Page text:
What is the difference?
The quote below, from the k12reader website explains it perfectly! I couldn’t have said it better myself-so it is a direct quote!
“Phonological Awareness is the ability to recognize that words are made up of a variety of sound units. The term encompasses a number of sound related skills necessary for a person to develop as a reader. As a child develops phonological awareness she not only comes to understand that words are made up of small sound units (phonemes). She also learns that words can be segmented into larger sound “chunks” known as syllables and each syllable begin with a sound (onset) and ends with another sound (rime).
When measuring a child’s phonological awareness look at his ability to apply several different skills. A child with strong phonological awareness should be able to recognize and use rhyme, break words into syllables, blend phonemes into syllables and words, identify the beginning and ending sounds in a syllable and see smaller words within larger words (ie. “cat” in “catalog”).
Phonemic Awareness also involves an understanding of the ways that sounds function in words, it deals with only one aspect of sound: the phoneme. A phoneme is the smallest unit of sound in a language that holds meaning. Almost all words are made up of a number of phonemes blended together. Consider the word “ball”. It is made up of three phonemes: /b/ /aw/ /l/ . Each of its sounds affects the meaning. Take away the /b/ sound and replace it with /w/ and you have an entirely different word. Change the /aw/ for an /e/ sound and again the meaning changes.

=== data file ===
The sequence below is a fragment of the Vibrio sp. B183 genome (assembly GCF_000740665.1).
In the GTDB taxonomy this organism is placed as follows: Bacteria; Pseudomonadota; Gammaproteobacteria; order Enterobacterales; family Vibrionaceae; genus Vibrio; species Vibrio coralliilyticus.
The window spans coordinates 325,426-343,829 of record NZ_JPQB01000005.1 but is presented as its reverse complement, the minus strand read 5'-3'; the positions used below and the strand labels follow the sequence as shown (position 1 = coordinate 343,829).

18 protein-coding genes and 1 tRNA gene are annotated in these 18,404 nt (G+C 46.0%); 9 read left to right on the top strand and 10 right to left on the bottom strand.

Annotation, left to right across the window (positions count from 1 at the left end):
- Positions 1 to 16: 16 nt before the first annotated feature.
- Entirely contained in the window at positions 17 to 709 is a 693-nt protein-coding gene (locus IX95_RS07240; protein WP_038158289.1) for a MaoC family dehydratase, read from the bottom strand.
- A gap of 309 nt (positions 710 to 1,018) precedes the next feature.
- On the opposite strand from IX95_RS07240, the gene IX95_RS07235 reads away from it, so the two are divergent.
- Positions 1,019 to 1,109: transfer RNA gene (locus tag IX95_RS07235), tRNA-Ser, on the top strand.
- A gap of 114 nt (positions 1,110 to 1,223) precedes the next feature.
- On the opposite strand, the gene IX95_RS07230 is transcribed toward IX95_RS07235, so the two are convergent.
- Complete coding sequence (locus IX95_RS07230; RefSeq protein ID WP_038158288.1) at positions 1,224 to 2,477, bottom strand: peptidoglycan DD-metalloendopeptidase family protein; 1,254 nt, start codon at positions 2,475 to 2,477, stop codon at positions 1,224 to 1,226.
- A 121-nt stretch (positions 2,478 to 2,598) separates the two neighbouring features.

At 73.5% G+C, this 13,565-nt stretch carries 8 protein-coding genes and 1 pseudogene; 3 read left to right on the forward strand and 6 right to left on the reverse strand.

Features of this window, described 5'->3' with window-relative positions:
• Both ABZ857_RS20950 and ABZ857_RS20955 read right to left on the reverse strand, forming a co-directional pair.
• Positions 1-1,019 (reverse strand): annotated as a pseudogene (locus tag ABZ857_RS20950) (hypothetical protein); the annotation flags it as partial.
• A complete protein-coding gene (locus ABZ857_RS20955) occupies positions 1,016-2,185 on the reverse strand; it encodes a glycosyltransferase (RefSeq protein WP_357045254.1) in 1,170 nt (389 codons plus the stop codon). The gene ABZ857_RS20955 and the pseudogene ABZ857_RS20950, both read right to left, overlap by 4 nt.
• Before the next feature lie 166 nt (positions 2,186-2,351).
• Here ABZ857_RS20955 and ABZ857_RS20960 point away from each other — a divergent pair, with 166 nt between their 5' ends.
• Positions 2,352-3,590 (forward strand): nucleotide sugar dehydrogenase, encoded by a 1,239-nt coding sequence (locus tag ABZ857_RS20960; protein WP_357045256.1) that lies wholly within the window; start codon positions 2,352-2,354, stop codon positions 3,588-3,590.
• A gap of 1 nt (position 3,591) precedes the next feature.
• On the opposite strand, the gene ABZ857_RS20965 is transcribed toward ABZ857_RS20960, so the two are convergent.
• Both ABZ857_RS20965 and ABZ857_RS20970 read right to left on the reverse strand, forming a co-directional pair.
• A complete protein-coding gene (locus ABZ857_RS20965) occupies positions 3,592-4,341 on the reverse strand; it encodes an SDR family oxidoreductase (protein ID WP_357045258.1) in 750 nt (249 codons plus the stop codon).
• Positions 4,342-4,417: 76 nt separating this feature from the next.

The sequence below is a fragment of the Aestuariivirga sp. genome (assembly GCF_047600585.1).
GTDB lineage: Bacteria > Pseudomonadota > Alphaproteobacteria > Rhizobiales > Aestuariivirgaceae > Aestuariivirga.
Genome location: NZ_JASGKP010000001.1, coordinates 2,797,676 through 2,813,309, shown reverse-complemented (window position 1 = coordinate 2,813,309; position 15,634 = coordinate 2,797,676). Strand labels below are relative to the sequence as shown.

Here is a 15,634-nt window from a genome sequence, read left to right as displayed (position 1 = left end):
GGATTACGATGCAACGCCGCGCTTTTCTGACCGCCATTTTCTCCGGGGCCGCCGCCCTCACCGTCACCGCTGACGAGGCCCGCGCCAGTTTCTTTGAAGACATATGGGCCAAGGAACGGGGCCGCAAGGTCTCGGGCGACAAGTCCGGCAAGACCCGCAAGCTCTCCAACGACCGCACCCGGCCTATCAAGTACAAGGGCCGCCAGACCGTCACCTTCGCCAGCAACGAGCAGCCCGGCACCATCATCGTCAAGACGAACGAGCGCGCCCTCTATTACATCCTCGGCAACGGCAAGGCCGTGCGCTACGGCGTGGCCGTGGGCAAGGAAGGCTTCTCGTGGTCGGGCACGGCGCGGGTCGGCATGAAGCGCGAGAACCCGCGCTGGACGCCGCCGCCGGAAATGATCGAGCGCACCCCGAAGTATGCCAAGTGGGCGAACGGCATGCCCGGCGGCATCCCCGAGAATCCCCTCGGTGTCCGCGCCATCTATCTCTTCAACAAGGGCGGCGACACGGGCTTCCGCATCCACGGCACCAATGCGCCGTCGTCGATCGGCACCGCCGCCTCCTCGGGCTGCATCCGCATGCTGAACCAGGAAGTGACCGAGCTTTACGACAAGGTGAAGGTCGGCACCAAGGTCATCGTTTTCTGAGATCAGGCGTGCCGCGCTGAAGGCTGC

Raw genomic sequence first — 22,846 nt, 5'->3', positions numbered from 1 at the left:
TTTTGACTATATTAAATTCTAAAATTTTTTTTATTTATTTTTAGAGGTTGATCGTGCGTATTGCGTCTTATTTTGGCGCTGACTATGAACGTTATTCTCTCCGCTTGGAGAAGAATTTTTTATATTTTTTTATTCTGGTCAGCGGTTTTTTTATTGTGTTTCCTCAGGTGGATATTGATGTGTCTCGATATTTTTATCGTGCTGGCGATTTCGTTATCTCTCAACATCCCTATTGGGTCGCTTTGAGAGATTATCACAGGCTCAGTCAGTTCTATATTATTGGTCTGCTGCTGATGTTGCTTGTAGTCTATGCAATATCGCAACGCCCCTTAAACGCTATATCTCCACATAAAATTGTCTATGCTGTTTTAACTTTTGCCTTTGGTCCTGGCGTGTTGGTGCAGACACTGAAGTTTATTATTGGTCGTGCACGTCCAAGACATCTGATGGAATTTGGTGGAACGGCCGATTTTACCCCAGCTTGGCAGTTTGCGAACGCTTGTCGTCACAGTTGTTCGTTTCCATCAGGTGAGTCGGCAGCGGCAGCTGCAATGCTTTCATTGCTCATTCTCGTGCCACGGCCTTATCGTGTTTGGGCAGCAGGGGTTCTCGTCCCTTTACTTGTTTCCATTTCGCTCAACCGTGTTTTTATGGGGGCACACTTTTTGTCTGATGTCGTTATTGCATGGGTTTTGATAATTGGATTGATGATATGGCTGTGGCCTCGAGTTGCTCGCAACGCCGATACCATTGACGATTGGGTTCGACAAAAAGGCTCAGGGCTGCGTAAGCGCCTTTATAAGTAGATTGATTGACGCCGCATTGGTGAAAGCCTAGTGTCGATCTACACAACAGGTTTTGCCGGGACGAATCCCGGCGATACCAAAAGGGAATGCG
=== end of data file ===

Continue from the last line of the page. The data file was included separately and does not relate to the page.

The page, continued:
Phonemic awareness is just one aspect of phonological awareness. While phonological awareness encompasses a child’s ability to recognize the many ways sounds function in words, phonemic awareness is only her understanding of the most minute sound units in words. Because phonemic awareness is a sub-skill under the phonological awareness “umbrella” not all of the measures for determining a reader’s skill level are applied when assessing it. A reader with strong phonemic awareness will demonstrate the ability to hear rhyme and alliteration (the repetition of the same consonant sound at the beginning of several different words used in a sentence or paragraph), find the different sound in a set of words (ie. “bat”, “ball”, “wet”) and blend and segment phonemes.”
In order to READ independently and proficiently at a first grade level, a student must have mastery of both phonological and phonemic awareness.
Next, comes blending phonemes together into more complex one and 2 syllable words. Words with short vowels, then long vowels…next words with th, wh, sl, tr, cl and then end with those sound combinations.
Finally, students will then learn words ending in silent “e” and words containing specific spelling combinations, such as CVVC (ou, ea, oa).
Mastery of reading at a first grade level is so vital, according to Fountas & Pinnell. Students will then be able to gain the skills needed to move on to reading at a 2nd grade level.